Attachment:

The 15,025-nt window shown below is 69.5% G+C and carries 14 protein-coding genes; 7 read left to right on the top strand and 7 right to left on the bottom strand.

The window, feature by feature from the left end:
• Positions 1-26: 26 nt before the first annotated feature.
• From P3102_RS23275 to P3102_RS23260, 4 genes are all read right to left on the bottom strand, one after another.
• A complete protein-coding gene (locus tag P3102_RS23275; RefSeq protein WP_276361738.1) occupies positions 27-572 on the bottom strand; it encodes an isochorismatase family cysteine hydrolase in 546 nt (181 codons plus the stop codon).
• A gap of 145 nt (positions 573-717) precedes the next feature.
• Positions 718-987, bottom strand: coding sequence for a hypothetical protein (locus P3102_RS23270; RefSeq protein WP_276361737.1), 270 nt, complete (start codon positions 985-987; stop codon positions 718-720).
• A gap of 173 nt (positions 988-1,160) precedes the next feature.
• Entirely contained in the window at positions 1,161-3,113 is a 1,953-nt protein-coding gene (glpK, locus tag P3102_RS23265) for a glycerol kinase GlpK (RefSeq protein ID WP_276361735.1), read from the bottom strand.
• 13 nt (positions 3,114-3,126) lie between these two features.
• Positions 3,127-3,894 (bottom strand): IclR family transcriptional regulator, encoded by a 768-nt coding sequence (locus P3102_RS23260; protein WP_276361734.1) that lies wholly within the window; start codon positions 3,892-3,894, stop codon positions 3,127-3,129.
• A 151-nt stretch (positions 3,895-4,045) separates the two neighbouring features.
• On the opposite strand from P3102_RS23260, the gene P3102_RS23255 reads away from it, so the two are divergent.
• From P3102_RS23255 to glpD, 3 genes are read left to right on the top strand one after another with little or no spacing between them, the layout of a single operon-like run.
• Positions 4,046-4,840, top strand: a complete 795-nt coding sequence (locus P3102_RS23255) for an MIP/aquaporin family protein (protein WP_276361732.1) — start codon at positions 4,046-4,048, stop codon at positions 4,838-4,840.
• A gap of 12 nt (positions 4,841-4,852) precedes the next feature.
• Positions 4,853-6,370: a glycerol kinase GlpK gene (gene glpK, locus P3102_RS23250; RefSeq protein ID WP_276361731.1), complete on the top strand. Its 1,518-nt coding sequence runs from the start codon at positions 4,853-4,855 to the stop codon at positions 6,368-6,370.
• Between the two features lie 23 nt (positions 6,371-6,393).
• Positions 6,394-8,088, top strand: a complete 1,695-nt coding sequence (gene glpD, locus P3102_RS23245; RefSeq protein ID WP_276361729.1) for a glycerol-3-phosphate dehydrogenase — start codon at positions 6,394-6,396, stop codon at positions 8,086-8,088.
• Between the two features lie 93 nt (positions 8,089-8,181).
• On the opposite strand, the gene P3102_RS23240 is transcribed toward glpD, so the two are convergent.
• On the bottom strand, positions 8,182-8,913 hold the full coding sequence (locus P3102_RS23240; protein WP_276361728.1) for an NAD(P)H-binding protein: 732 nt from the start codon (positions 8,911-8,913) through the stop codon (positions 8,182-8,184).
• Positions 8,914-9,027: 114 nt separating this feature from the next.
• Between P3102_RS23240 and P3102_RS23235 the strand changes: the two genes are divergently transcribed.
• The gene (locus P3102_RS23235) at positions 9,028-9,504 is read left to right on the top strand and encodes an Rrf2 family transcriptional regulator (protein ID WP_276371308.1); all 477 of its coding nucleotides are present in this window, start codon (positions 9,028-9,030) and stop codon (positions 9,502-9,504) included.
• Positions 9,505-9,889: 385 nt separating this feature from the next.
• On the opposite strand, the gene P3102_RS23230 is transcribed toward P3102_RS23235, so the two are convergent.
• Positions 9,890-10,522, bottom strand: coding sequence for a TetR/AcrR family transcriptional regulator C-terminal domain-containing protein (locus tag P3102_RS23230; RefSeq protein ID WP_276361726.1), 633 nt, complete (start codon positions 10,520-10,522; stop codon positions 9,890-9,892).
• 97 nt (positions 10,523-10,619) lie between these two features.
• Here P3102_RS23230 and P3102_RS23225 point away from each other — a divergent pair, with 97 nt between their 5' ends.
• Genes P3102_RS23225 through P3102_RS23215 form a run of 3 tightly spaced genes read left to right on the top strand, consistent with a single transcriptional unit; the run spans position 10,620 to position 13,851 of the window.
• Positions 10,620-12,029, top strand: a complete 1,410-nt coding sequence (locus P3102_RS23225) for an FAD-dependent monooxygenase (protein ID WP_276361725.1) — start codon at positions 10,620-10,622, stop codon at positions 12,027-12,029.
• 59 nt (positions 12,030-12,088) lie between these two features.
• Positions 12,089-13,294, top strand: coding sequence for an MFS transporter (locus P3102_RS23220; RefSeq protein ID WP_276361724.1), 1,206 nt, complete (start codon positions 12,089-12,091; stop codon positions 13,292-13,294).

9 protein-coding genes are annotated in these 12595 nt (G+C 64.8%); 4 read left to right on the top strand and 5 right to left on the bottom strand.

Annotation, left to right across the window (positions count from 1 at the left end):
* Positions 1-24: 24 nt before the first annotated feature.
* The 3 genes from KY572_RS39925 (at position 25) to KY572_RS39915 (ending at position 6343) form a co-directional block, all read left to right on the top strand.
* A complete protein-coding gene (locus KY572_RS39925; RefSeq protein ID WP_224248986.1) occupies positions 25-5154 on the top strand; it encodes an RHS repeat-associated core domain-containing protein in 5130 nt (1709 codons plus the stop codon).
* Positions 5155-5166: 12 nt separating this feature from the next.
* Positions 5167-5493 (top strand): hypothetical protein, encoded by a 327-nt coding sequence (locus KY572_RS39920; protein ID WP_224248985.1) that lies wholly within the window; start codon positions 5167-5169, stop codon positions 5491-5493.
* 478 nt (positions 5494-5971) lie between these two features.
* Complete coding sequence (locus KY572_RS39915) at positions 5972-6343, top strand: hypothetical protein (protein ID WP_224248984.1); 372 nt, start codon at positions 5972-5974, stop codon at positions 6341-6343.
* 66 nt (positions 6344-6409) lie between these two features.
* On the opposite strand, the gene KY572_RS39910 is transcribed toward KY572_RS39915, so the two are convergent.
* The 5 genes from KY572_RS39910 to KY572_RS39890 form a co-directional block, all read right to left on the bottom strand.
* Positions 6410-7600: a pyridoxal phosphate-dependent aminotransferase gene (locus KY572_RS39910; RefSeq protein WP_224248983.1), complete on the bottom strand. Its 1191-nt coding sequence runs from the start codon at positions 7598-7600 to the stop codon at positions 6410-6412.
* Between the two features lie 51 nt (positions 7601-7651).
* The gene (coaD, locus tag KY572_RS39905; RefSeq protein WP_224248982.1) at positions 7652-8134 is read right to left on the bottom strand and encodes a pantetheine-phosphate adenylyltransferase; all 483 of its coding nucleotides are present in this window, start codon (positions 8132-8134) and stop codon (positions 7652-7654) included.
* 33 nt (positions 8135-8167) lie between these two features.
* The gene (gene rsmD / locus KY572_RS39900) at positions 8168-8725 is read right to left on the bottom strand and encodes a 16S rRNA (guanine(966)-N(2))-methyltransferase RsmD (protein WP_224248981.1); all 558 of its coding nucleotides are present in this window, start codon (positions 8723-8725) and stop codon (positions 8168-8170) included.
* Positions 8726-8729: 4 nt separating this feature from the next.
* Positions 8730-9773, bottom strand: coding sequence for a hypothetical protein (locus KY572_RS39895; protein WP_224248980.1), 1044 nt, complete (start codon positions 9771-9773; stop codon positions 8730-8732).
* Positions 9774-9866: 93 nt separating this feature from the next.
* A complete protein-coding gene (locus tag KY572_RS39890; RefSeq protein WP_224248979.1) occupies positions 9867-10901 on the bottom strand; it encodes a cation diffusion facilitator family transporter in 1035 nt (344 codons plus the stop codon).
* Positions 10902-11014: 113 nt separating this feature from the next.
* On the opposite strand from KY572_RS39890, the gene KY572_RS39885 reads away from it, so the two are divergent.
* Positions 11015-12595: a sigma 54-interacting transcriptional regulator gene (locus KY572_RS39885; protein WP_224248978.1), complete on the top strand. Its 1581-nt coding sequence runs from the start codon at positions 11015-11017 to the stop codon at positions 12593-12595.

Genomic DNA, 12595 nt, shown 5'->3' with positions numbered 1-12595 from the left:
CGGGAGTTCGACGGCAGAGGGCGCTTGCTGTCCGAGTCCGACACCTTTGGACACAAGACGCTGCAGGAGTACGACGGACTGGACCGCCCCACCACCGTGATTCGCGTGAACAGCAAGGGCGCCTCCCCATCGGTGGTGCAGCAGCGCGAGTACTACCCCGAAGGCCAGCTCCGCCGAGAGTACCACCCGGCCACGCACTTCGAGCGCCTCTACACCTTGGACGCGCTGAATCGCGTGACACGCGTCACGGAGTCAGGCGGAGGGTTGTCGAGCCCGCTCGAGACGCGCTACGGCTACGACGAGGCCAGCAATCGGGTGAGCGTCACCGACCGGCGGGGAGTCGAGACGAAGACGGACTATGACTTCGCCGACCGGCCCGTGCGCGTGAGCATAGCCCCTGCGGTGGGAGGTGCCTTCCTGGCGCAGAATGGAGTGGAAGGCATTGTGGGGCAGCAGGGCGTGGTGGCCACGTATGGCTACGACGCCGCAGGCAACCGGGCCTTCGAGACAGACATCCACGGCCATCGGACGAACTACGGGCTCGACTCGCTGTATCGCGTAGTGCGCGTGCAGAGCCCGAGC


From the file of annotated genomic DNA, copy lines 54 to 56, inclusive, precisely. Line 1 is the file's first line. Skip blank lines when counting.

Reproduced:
* Positions 9774-9866: 93 nt separating this feature from the next.
* A complete protein-coding gene (locus tag KY572_RS39890; RefSeq protein WP_224248979.1) occupies positions 9867-10901 on the bottom strand; it encodes a cation diffusion facilitator family transporter in 1035 nt (344 codons plus the stop codon).
* Positions 10902-11014: 113 nt separating this feature from the next.